A friend of mine recently posed a question to me - was Mathematics “discovered” or “invented”. It is one of those questions which made me laugh at first because I thought it was a ridiculous question, but after a bit of thought, I realised its profundity (ignoble founders, I get you ).
Before I present the answer I gave my friend, let me explicitly define what I mean by “discover” and “invent”. If patterns and rules already exist, as a consequence of the property of the world we live in, then we humans “discover” the patterns. Examples include discovering fire, laws of motion, theory of evolution, etc. If something doesn’t exist and is brought to this world as a result of human imagination and ingenuity, then humans “invented” it. Examples include the steam engine, telegraph, telephone, computer, etc.
So, in this context, was mathematics “discovered” or “invented”? My answer was this: “I feel that math is invented. It is a formal language to describe and “discover” patterns in the world. That is, rules and patterns already exist (laws of motion, theory of evolution, etc.), and mathematics is just one of the tools we invented to find discover these rules”. The answer I provided made sense to my friend and he agreed. However, I realised that I was missing an alternative perspective as the answer sounded obvious to me. I began to search for this other perspective, which led me to several interesting articles and videos.
Let me start by fleshing out the question - did we “invent” mathematics to better describe the existing patterns in the universe or did we simply “discover” mathematics, which is the language of the universe1?
Eugene Wigner, who received a Nobel Prize in Physics in the ’60s, wrote a famous article which he titled “the unreasonable effectiveness of mathematics in natural sciences”2. In the paper, he argued that there is something mysterious about how mathematics is able to capture the rules of the universe.
Using physics as an example, Wigner argued that a lot of the mathematics that were used to describe physical phenomena were developed by mathematicans years/decades before they were actually used to do so. The mathematicans concieved the math simply because it was interesting, and not with the intent of using it to describe physical laws. Yet, Wigner argued, these tools turned out to be integral to physics. In addition, the accuracy with which these mathematical rules described phenomena was surprising. This is why he phrases the effectiveness of mathematics as unreasonable - it is a “miracle” that these tools/concepts invented by humans can describe the universe so well2.
Wigner effectively argued that mathematics is language of the universe and we simply discovered it3. Understandably, several scientists/intellectuals were in agreement, including Einstein:
How can it be that mathematics, being after all a product of human thought which is independent of experience, is so admirably appropriate to the objects of reality?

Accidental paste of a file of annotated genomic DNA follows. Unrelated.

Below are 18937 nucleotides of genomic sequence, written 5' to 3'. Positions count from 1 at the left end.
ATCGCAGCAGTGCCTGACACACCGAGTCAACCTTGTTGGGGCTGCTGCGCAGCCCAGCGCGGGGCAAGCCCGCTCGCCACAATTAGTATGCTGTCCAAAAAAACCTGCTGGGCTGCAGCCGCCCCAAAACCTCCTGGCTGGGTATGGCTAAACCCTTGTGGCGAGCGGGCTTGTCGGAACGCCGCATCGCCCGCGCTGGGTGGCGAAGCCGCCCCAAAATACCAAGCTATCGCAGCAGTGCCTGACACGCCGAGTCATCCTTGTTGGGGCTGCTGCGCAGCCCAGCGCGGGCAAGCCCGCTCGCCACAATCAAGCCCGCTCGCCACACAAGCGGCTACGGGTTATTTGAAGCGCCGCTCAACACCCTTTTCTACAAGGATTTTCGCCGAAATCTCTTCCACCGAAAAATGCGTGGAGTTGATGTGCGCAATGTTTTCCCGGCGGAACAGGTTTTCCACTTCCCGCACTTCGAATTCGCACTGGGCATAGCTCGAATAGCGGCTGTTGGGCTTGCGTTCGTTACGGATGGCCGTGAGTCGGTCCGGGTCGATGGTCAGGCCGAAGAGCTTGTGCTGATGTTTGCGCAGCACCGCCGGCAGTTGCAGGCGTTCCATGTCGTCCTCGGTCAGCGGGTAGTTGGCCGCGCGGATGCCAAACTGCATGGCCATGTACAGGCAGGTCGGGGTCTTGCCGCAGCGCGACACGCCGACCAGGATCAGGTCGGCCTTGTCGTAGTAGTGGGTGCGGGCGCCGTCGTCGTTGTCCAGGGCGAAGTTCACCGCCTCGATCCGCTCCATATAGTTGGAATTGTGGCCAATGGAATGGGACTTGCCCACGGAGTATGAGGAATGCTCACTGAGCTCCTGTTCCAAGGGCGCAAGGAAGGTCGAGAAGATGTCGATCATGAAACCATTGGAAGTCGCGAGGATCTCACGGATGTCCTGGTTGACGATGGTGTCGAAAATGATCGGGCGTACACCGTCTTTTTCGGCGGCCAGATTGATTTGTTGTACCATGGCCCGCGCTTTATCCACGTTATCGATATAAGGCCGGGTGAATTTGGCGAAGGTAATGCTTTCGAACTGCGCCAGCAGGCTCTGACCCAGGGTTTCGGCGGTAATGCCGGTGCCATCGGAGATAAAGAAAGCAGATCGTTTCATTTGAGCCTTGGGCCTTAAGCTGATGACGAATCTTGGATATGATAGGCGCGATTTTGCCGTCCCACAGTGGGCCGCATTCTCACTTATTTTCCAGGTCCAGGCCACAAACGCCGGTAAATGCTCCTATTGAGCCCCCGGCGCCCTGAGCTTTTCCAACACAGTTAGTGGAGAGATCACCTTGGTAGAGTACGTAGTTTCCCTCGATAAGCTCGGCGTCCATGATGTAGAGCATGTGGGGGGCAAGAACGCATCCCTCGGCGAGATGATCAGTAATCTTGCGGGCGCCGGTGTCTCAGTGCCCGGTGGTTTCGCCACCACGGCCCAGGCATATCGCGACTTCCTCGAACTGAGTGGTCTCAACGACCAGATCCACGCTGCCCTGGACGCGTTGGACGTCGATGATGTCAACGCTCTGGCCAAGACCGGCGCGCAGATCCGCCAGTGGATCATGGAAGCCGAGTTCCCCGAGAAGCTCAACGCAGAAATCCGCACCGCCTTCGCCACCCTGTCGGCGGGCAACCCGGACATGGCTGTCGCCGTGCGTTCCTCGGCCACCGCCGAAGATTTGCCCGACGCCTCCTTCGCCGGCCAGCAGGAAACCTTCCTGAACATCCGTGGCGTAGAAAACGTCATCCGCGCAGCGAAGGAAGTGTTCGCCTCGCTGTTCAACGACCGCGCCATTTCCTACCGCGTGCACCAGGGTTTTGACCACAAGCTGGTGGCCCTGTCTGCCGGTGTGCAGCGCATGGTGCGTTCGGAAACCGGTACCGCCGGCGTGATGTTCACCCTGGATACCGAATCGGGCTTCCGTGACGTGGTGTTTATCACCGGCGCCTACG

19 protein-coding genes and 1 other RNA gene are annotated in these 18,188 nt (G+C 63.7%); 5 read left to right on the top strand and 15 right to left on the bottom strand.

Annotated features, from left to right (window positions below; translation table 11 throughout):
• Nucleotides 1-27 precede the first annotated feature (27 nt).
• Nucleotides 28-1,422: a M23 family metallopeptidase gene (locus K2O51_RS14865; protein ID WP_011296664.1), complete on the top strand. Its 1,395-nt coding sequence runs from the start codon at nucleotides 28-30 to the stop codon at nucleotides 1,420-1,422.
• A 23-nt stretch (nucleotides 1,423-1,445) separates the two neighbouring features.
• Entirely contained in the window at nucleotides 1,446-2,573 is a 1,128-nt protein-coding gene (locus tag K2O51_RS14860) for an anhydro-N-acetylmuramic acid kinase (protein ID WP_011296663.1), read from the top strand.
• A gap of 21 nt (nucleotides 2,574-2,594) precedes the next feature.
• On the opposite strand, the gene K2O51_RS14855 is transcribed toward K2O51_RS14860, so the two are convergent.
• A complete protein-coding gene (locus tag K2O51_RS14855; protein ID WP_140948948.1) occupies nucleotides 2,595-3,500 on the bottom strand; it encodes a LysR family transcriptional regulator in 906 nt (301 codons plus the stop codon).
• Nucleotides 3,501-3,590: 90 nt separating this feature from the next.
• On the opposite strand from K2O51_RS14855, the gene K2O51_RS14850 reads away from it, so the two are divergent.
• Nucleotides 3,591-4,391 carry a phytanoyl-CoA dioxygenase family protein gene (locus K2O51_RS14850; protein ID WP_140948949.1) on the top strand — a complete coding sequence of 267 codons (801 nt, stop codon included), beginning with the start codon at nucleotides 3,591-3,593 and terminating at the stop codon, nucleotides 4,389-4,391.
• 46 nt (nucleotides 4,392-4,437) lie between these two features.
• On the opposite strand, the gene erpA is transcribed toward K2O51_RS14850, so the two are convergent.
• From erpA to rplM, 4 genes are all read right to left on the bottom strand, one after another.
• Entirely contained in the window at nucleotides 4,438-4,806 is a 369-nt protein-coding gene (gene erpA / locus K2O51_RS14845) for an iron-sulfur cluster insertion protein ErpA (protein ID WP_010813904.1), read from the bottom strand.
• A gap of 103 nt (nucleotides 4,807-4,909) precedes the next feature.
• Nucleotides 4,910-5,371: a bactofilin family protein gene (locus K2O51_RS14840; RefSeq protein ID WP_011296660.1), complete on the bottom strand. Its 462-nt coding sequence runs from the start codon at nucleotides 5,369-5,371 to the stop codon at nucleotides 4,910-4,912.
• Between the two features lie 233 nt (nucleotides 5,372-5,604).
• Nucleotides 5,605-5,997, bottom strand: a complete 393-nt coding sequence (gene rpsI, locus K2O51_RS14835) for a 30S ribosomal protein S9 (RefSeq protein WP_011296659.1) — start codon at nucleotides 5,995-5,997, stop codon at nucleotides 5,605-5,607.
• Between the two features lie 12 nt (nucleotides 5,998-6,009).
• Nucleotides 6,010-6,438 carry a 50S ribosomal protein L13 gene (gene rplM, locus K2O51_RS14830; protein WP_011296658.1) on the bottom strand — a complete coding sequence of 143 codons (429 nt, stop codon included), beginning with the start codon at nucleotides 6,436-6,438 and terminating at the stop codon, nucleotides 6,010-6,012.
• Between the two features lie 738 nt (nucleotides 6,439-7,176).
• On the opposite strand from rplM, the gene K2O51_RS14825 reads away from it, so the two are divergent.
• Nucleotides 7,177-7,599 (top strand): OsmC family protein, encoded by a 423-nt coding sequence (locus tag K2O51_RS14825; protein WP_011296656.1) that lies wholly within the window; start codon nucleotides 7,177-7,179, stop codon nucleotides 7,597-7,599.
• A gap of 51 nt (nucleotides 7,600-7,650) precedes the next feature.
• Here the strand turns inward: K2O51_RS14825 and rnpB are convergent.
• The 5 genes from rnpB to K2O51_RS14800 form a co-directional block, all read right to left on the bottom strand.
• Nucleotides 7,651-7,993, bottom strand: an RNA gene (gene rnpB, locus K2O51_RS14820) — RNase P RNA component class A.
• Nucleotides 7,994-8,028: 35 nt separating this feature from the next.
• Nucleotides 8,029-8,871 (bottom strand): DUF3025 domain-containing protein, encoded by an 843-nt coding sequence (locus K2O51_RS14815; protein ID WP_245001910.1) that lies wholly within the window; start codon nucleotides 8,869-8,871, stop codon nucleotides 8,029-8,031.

On the other hand, in the article “the reasonable ineffectiveness of mathematics”4 Derek Abbott cogently argues that mathematics is just a tool invented by humans and that there is nothing mysterious about its effectiveness nor is it actually very effective for real-world scenarios.
His key argument is that as engineers, we understand that these elegant mathematical equations only work for idealised scenarios and do not work at all scales. As an example, he talks about the transistor whose analytical equations, derived in the 1970s for micrometer scale transistors, do not hold for the current nanometer scale transistors we use today. With an increase in compute power, engineers have moved from analytical equations to the use of numerical methods as this captures non-linearities in systems much better. Using these as evidence, he argues that mathematics is incredibly effective only in describing simple, idealised systems, but not for real-world scenarios.
Derek Abbott’s article also illuminated my implicit bias towards mathematics as inventions. Engineers are taught to use interesting mathematics as convienent tools. For example, linear systems are ubiquitous in engineering simply because they is easy to work with and not because they describe everything around us well. Delta functions, step functions, etc, which we use for system identification, are in fact ideal functions that do no exist in the real world. As engineers, we are repeatedly told the extent of limitations of these mathematical tools we use and when they break down. It is no wonder that mathematics as an invention was my default view, as it was a corollary of the outlook I had towards the world.
In the end, searching for an alternative perspective didn’t change my stance, but it did increase my perception of the depth of this question and my understanding of the cause for my stance
This is described beautifully in https://www.ted.com/talks/jeff_dekofsky_is_math_discovered_or_invented ↩
A copy of the paper can be accessed from here - https://www.maths.ed.ac.uk/~v1ranick/papers/wigner.pdf ↩ ↩2